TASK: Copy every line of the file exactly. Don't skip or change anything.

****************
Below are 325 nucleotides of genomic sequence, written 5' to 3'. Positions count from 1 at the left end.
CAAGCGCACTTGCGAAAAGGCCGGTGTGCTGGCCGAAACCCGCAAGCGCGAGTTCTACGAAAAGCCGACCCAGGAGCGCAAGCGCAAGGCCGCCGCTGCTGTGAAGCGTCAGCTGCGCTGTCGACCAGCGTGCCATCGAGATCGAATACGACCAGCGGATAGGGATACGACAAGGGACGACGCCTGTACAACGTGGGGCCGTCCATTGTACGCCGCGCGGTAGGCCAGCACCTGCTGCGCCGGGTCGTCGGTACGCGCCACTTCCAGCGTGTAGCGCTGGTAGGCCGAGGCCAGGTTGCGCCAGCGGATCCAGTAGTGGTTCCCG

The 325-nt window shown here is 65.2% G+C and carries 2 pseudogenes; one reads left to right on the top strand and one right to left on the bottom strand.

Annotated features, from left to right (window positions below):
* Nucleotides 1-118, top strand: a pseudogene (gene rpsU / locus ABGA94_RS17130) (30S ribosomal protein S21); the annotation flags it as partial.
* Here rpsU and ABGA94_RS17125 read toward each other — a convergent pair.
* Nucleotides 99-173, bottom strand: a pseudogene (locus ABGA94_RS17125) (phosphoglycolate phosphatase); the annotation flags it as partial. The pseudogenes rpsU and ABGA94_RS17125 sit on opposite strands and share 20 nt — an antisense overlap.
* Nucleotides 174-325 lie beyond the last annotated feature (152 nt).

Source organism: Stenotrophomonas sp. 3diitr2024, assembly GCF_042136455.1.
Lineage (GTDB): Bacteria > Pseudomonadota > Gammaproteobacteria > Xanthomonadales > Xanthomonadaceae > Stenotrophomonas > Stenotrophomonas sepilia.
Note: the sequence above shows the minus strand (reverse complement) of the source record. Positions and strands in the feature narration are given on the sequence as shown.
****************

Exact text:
Below are 325 nucleotides of genomic sequence, written 5' to 3'. Positions count from 1 at the left end.
CAAGCGCACTTGCGAAAAGGCCGGTGTGCTGGCCGAAACCCGCAAGCGCGAGTTCTACGAAAAGCCGACCCAGGAGCGCAAGCGCAAGGCCGCCGCTGCTGTGAAGCGTCAGCTGCGCTGTCGACCAGCGTGCCATCGAGATCGAATACGACCAGCGGATAGGGATACGACAAGGGACGACGCCTGTACAACGTGGGGCCGTCCATTGTACGCCGCGCGGTAGGCCAGCACCTGCTGCGCCGGGTCGTCGGTACGCGCCACTTCCAGCGTGTAGCGCTGGTAGGCCGAGGCCAGGTTGCGCCAGCGGATCCAGTAGTGGTTCCCG

The 325-nt window shown here is 65.2% G+C and carries 2 pseudogenes; one reads left to right on the top strand and one right to left on the bottom strand.

Annotated features, from left to right (window positions below):
* Nucleotides 1-118, top strand: a pseudogene (gene rpsU / locus ABGA94_RS17130) (30S ribosomal protein S21); the annotation flags it as partial.
* Here rpsU and ABGA94_RS17125 read toward each other — a convergent pair.
* Nucleotides 99-173, bottom strand: a pseudogene (locus ABGA94_RS17125) (phosphoglycolate phosphatase); the annotation flags it as partial. The pseudogenes rpsU and ABGA94_RS17125 sit on opposite strands and share 20 nt — an antisense overlap.
* Nucleotides 174-325 lie beyond the last annotated feature (152 nt).

Source organism: Stenotrophomonas sp. 3diitr2024, assembly GCF_042136455.1.
Lineage (GTDB): Bacteria > Pseudomonadota > Gammaproteobacteria > Xanthomonadales > Xanthomonadaceae > Stenotrophomonas > Stenotrophomonas sepilia.
Note: the sequence above shows the minus strand (reverse complement) of the source record. Positions and strands in the feature narration are given on the sequence as shown.